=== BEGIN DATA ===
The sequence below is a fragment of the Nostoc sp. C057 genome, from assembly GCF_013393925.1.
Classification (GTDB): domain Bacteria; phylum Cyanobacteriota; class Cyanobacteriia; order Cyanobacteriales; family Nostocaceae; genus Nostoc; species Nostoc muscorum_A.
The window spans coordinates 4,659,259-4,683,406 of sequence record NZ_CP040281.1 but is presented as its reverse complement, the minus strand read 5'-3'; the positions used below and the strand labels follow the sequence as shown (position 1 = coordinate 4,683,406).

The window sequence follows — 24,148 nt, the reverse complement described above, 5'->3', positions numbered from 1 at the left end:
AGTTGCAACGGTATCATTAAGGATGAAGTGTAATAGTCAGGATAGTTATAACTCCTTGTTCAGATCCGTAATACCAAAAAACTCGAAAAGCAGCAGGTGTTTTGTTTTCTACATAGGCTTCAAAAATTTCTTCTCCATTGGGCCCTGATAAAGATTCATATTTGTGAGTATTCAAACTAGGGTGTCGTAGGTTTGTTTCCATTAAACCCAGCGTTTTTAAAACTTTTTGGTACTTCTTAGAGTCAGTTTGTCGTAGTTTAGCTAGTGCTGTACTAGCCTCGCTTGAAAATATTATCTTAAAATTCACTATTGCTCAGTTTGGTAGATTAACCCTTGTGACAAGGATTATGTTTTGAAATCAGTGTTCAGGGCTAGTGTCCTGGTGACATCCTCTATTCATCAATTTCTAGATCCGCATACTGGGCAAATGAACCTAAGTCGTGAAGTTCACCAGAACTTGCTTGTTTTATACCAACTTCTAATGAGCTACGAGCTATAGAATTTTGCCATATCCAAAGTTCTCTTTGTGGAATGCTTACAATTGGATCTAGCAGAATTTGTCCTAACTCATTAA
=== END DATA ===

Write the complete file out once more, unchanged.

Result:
The sequence below is a fragment of the Nostoc sp. C057 genome, from assembly GCF_013393925.1.
Classification (GTDB): domain Bacteria; phylum Cyanobacteriota; class Cyanobacteriia; order Cyanobacteriales; family Nostocaceae; genus Nostoc; species Nostoc muscorum_A.
The window spans coordinates 4,659,259-4,683,406 of sequence record NZ_CP040281.1 but is presented as its reverse complement, the minus strand read 5'-3'; the positions used below and the strand labels follow the sequence as shown (position 1 = coordinate 4,683,406).

The window sequence follows — 24,148 nt, the reverse complement described above, 5'->3', positions numbered from 1 at the left end:
AGTTGCAACGGTATCATTAAGGATGAAGTGTAATAGTCAGGATAGTTATAACTCCTTGTTCAGATCCGTAATACCAAAAAACTCGAAAAGCAGCAGGTGTTTTGTTTTCTACATAGGCTTCAAAAATTTCTTCTCCATTGGGCCCTGATAAAGATTCATATTTGTGAGTATTCAAACTAGGGTGTCGTAGGTTTGTTTCCATTAAACCCAGCGTTTTTAAAACTTTTTGGTACTTCTTAGAGTCAGTTTGTCGTAGTTTAGCTAGTGCTGTACTAGCCTCGCTTGAAAATATTATCTTAAAATTCACTATTGCTCAGTTTGGTAGATTAACCCTTGTGACAAGGATTATGTTTTGAAATCAGTGTTCAGGGCTAGTGTCCTGGTGACATCCTCTATTCATCAATTTCTAGATCCGCATACTGGGCAAATGAACCTAAGTCGTGAAGTTCACCAGAACTTGCTTGTTTTATACCAACTTCTAATGAGCTACGAGCTATAGAATTTTGCCATATCCAAAGTTCTCTTTGTGGAATGCTTACAATTGGATCTAGCAGAATTTGTCCTAACTCATTAA